The first issue of Red Rising Education; includes poems, essays, stories, and art, curated for the Red Rising education units; Identity, Community, Land and Water, and Resistance. Includes units 1 and 2 with lesson plans.
This list contains Cree language and culture resources that have been authorized for use in
Alberta schools. Alberta Education selects and authorizes the best possible instructional
materials for the implementation of approved programs of study. The resource authorization
categories are student basic, student support or teaching, and the status is noted for each
This resource was developed in collaboration with the Aboriginal Learning Services department of Edmonton Catholic Schools. The resource provides information about First Nations, Métis and Inuit (FNMI) cultures and perspectives, and sample strategies for meeting the needs and recognizing the gifts of FNMI students.
The first of its kind in Canada, the Prairie Indigenous eBook Collection increases access to books by Indigenous authors and writings about Indigenous culture. Over two hundred eBooks published on the prairies are available to all Albertans, with no holds, through the province’s public library systems. (Text from readalberta.ca.) U of A staff and students can access EPL services including ebooks (regardless of geographic location) with the L-Pass.
This teacher’s resource guide provides a variety of activities to help young readers (Grades 2 to 5)
discover and appreciate the cultural importance of the buffalo to the Indigenous people
of the Plains. The proposed exercises were chosen to permit students to understand
better the importance and place occupied by the venerable buffalo in the culture of the
Plains Cree people.
Indigenous peoples are diverse, within and across nations. However, the Indigenous peoples have experienced colonisation processes that have undermined Indigenous young people’s access to their identity, language and culture. Published by OECD.
This website provides support for all levels within school jurisdictions to increase awareness, understanding and application of First Nations, Métis and Inuit histories, perspectives and ways of knowing for the purpose of implementing treaty and residential schools education and Truth and Reconciliation Commission Calls to Action for education.
This foundational knowledge about First Nations, Métis and Inuit is critical for teachers, school leaders and education stakeholders to understand and apply new ways of knowing necessary to advance reconciliation and shift thinking and attitudes. It will also help to ensure the education system continues to build capacity to include First Nations, Métis and Inuit perspectives in the classroom and curriculum.
In May 1998, the Inuvialuit Cultural Resource Centre (now the Inuvialuit Cultural Centre) opened as a regional centre in Tuktoyaktuk with the following mandate:
- Preserve the Inuvialuktun language with the assistance of elders.
- Provide support and a language curriculum for Inuvialuktun teachers.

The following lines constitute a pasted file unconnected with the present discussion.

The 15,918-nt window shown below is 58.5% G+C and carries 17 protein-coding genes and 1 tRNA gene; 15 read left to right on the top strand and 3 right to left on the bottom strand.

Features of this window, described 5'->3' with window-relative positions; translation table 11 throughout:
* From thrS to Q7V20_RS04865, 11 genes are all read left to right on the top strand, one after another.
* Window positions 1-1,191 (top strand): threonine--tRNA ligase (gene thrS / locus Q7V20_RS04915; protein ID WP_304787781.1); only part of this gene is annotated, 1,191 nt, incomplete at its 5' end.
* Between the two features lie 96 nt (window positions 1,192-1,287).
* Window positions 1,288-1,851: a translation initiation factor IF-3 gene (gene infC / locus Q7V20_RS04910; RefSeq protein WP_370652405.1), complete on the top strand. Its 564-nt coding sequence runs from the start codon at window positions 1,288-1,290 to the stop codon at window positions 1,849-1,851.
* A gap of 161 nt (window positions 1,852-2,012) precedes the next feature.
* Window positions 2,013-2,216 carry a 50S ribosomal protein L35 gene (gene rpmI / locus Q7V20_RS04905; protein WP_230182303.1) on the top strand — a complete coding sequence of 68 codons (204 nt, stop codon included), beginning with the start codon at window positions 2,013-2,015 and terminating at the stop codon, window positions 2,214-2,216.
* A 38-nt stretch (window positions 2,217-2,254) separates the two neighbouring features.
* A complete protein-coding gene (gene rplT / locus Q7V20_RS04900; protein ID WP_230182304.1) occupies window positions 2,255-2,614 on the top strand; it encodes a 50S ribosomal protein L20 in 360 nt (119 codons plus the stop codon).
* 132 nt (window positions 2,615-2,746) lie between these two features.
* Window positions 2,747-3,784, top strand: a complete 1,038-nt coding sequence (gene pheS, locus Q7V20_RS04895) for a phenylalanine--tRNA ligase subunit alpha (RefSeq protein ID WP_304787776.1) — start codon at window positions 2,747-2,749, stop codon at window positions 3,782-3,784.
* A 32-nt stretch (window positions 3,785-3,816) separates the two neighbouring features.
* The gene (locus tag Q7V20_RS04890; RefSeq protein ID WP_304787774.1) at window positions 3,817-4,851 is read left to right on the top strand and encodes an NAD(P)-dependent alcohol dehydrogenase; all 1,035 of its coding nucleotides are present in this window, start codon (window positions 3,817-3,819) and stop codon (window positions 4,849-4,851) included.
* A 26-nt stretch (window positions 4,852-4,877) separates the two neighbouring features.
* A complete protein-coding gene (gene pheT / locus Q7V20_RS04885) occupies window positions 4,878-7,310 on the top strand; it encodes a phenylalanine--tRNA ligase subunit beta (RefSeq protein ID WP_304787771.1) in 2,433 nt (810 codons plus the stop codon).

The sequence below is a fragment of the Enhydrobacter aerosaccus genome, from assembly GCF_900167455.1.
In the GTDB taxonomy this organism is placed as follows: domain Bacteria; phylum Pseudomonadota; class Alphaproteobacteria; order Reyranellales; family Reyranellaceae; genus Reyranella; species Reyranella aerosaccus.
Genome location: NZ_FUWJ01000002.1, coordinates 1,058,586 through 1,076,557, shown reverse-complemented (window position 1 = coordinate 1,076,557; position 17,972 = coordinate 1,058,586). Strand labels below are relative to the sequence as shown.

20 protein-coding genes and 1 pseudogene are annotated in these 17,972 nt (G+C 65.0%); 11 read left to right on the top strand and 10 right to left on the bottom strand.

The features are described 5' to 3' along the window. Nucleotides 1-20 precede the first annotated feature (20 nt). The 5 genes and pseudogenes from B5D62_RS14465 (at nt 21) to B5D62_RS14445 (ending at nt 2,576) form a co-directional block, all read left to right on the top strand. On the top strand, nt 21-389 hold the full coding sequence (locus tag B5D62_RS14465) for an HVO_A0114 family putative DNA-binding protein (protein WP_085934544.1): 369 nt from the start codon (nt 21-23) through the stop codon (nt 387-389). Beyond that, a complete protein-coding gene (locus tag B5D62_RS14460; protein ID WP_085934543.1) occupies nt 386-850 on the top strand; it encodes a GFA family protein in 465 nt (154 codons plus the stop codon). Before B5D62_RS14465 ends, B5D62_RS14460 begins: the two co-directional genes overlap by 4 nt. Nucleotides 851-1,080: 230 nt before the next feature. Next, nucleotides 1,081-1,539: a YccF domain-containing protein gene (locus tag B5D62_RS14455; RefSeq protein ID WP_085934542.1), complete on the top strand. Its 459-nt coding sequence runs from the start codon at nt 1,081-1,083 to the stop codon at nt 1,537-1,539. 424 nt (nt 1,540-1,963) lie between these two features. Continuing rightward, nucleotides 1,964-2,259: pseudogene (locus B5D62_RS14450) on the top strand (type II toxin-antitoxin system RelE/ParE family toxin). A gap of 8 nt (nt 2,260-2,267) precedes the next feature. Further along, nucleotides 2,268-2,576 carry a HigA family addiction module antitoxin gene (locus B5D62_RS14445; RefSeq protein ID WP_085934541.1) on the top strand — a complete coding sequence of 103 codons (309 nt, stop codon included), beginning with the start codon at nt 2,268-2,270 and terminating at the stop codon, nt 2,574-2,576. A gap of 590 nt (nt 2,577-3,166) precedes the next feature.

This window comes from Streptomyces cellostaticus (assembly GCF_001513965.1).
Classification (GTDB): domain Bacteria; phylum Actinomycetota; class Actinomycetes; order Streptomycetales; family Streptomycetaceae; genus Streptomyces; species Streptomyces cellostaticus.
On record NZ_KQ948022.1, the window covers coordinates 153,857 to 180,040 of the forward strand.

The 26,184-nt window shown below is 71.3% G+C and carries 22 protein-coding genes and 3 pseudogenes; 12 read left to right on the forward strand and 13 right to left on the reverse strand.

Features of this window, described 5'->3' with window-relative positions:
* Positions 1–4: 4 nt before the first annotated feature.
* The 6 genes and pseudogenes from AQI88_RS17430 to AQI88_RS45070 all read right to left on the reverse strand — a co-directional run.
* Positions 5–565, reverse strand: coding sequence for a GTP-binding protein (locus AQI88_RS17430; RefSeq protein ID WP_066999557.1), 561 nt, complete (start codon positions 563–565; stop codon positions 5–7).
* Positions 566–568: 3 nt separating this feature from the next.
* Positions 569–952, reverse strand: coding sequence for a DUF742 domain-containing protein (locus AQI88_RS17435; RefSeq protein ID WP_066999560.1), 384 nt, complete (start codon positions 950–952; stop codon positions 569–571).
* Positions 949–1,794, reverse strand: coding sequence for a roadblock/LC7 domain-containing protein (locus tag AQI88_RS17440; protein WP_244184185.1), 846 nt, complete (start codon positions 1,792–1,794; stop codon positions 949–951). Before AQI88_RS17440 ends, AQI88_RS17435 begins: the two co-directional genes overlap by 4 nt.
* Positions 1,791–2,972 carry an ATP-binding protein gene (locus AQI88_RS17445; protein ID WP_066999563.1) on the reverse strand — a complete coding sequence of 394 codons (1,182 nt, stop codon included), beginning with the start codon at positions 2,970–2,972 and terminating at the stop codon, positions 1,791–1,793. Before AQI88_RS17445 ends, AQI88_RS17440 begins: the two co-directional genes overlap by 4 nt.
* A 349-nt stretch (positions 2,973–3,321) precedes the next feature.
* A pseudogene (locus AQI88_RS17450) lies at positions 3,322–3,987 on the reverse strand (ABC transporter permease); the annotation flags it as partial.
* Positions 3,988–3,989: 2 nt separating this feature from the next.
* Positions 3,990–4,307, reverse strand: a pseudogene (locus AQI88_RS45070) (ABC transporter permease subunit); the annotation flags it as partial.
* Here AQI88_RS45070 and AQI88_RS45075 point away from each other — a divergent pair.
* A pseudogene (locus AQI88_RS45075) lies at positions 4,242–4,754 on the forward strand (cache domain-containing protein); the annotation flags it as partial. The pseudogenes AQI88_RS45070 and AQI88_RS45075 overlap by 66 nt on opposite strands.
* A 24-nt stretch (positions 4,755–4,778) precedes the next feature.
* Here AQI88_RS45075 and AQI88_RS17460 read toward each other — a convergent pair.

- Promote the on-going development of the Inuvialuktun language.
Teaching Indigenous History & Culture (FNMI) / Indigenizing Instruction
Alberta Education and others are providing teachers with lesson plans to help bring First Nations, Métis and Inuit history and contributions to life in classrooms across the province.
Understanding and Finding Our Way – Decolonizing Canadian EducationAll Canadians are responsible for reconciliation. Teachers have a unique opportunity to contribute by advocating for change to eliminate inequity and racism. Understanding and Finding Our Way – Decolonizing Canadian Education is a powerful film that exposes education inequities within public education in Canada. It challenges viewers to help decolonize education so that all students can succeed.
The film was produced by Dr. Verna St. Denis, an internationally renowned scholar in anti-racist education. It was directed by award-winning filmmaker Alison Duke following appropriate protocols and under the guidance of Elder Mary Lee. The 32-minute film is divided into three parts.
As you infuse diverse, inclusive, and culturally relevant materials into fiction and nonfiction reading experiences, this toolkit helps analyze collections, identify and bring to life diverse texts, and encourage reflection on cultural representation.
“The previous edition of the collection was released in 2018 and contains 100 picture books by First Nations, Métis, and Inuit authors and illustrators. The 2018 edition of the catalogue is also available for download.” (Text from IBBY Canada website.)
Interactive web resource designed to assist educators with weaving Indigenous ways of knowing, being, and doing into their teaching and learning, starting with story. Audience: preservice and professional teachers.
The annotated listings provided in this guide identify currently available authentic First Peoples texts that students can work with to meet educational standards related to literacy as well as a variety of specific subject areas.
The narrative comments along with the annotated bibliographies and related reading lists, explanations, interpretations, and suggestions are meant to encourage teachers to find their own voice in teaching Aboriginal literatures, engage in a dialogue with these texts, and bring in their own background.
Our book lists showcase the diversity of Native children’s books. Arranged by topic and age category, the lists are intended to introduce readers and educators to Native books they may not have known about.